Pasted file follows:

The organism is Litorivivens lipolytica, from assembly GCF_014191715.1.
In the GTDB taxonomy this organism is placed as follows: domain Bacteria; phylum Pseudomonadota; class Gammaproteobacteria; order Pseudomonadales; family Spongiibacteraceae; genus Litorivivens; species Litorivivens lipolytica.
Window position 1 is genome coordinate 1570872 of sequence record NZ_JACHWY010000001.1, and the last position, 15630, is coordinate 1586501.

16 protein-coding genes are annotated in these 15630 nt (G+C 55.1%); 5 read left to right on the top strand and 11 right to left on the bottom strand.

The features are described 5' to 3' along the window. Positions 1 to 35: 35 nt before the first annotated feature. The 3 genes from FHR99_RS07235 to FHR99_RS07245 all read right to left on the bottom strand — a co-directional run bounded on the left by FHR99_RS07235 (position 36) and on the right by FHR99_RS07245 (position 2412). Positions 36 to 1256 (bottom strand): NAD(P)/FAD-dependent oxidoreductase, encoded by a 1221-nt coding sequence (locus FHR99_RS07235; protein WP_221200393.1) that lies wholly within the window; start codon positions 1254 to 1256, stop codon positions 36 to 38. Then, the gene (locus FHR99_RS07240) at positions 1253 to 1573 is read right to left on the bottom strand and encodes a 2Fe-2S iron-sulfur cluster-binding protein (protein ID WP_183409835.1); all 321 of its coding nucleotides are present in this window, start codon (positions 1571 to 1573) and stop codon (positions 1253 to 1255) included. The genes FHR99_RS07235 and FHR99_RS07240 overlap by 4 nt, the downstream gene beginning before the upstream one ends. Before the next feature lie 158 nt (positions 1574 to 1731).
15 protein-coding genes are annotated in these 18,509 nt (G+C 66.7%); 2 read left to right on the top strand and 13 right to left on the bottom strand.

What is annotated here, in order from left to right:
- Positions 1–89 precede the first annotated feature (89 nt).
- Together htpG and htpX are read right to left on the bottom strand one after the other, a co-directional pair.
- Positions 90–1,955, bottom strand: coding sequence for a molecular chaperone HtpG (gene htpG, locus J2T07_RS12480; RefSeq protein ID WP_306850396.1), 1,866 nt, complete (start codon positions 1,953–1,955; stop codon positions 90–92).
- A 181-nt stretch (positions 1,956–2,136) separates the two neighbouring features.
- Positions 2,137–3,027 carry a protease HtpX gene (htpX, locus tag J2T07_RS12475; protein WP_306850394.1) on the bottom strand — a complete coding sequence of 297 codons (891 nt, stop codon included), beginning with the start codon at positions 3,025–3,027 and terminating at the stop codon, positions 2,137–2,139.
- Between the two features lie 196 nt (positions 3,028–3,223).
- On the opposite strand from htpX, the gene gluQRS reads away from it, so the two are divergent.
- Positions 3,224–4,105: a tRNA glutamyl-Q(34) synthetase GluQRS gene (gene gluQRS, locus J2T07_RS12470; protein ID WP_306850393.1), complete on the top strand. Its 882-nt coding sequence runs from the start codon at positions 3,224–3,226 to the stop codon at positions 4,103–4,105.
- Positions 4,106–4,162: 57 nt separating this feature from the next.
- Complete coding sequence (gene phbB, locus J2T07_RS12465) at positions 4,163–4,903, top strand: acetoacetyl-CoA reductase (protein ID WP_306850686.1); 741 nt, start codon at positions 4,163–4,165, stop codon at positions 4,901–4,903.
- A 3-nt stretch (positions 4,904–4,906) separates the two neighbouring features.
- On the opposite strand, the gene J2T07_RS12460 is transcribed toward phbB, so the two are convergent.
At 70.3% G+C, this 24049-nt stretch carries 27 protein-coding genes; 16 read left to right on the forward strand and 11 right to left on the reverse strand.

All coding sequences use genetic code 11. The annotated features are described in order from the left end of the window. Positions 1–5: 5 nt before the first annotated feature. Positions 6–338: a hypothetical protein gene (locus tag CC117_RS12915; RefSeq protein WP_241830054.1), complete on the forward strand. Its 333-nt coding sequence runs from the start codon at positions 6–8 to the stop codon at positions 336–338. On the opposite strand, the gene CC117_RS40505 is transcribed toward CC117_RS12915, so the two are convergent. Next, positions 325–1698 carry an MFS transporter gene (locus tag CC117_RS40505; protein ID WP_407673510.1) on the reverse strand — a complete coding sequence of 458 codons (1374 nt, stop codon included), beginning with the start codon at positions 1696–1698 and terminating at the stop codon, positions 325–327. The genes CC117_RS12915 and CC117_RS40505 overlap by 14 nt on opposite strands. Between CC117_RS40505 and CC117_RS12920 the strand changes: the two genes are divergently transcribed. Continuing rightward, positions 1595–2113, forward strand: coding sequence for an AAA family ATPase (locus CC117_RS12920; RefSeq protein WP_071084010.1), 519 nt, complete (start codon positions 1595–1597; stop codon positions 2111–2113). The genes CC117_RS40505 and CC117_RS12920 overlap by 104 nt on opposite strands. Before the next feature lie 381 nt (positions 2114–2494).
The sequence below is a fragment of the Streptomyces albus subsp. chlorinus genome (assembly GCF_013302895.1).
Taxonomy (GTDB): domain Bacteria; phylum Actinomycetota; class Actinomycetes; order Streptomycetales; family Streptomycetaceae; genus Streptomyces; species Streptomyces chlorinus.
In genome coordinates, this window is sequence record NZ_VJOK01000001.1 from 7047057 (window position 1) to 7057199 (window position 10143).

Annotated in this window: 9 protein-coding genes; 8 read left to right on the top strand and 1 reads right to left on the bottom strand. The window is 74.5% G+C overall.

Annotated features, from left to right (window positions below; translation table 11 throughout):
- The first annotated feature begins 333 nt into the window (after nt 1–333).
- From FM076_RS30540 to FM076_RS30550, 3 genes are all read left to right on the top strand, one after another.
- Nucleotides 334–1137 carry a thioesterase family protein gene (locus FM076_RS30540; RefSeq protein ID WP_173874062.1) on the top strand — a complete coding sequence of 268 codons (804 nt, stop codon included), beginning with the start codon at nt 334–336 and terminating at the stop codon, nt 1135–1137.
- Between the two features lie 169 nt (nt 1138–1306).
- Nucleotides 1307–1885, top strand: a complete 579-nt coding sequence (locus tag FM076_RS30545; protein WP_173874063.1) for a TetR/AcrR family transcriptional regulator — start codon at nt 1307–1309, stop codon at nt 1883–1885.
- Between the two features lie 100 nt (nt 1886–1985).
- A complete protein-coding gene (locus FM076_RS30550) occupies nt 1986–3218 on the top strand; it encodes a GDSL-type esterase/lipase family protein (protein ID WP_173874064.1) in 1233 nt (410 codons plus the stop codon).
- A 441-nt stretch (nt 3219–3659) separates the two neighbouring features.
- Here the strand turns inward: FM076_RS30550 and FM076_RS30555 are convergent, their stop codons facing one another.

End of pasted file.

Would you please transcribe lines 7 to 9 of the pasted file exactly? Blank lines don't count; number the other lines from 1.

What is annotated here, in order from left to right:
- Positions 1–89 precede the first annotated feature (89 nt).
- Together htpG and htpX are read right to left on the bottom strand one after the other, a co-directional pair.